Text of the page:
As previously communicated, on February 20, 2013 NASDAQ proposed a new rule to require that listed companies have an internal audit function. In light of the breadth and nature of the comments from our issuer community, and others, NASDAQ has determined to withdraw the proposal so that we may adequately consider these comments.
NASDAQ remains committed to the highest standards of corporate governance, and believes it is important that listed companies have appropriate mechanisms and processes in place to review risks and the system of internal controls. It is our intent to revise the proposed rule, taking into account the comments, and resubmit it.
We will of course keep you updated as things progress. In the meantime, if you have any questions, please feel free to contact your NASDAQ Relationship Manager.
So, many companies can breathe a sigh of relief for now. If you’re interested in reviewing the comments sent to the SEC on the proposal, you can read them here.
Reach out to us if you have questions or if you would still like some help with your considerations for setting up an Internal Audit function in your organization.
The policyIQ team wants to pass along an important Financial Reporting Alert brought to you by our RGP Finance and Accounting Practice.
Here is a summary highlighting the NASDAQ’s recent proposed rule change to require all NASDAQ-listed companies to establish and maintain an internal audit function. The proposal would require compliance for companies currently listed by December 31, 2013, while companies not yet listed would need to comply prior to listing. Currently, the New York Stock Exchange (NYSE) requires companies to have an internal audit function, but until now, the NASDAQ has considered it just a best practice.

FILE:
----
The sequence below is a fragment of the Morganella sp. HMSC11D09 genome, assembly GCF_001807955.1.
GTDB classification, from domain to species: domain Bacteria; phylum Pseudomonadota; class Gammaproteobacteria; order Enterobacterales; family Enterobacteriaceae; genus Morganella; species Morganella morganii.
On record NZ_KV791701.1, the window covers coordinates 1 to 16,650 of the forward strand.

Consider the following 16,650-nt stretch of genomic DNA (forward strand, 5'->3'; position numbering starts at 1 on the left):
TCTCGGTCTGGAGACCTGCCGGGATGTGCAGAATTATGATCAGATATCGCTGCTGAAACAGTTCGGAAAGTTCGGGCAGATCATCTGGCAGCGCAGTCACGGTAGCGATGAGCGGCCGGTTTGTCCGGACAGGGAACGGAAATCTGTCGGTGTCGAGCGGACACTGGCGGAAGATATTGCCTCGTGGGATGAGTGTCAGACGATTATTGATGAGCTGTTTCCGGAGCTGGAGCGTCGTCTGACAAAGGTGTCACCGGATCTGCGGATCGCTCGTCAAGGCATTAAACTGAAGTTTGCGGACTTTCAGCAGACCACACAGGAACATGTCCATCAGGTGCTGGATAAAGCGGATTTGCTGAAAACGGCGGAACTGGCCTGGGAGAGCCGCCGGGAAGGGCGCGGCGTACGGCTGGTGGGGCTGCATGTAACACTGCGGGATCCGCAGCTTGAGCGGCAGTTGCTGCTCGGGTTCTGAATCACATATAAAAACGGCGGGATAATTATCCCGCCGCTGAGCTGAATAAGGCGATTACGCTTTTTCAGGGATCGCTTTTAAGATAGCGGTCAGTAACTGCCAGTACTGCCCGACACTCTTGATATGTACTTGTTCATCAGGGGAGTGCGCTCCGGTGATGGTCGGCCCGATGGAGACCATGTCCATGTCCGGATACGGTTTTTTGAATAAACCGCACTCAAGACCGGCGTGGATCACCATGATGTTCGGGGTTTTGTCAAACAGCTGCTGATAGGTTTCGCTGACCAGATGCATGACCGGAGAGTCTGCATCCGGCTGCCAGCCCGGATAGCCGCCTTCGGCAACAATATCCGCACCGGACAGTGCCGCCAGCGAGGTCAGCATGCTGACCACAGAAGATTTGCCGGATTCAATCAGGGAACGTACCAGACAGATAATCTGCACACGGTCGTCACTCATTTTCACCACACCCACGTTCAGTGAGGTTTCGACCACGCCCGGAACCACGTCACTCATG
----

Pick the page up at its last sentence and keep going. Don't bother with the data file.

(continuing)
For companies potentially impacted by this proposed rule, RGP is ready to assist you in a variety of ways, including: helping you start up a new internal audit function or completely outsourcing the function, providing experienced internal audit consultants under a co-sourcing arrangement, or conducting a search for internal audit talent for newly created internal roles, including chief audit executives.
Keep in mind that policyIQ can make quick work of organizing and bringing automation to an internal audit function. Automate your audit processes, have powerful reporting at your fingertips and save time and money on external audits by implementing policyIQ. Nimble, highly customizable and very easy to set up—we can have you up and running in a matter of weeks rather than over several months, as many of the heavy, clunky and expensive systems require.
To learn more, please contact us and we’ll connect you with one of our RGP colleagues in your area.
Norman Marks either struck a chord or struck a nerve, depending on your perspective in reading his recent post recommending that auditors speak in the language of the business. While it might seem elementary or fundamental to some auditors that all reports will undoubtedly include what some refer to as the 4Cs—Condition, Criteria, Cause, and Consequence—others acknowledge that not all reports are easily understood by management.
Do the findings in your reports speak to management’s objectives in a way that helps them to effectively manage and respond to your findings?
Check out Marks’ post, “Audit reports should be written in the language of the business”, and weigh in on the discussion.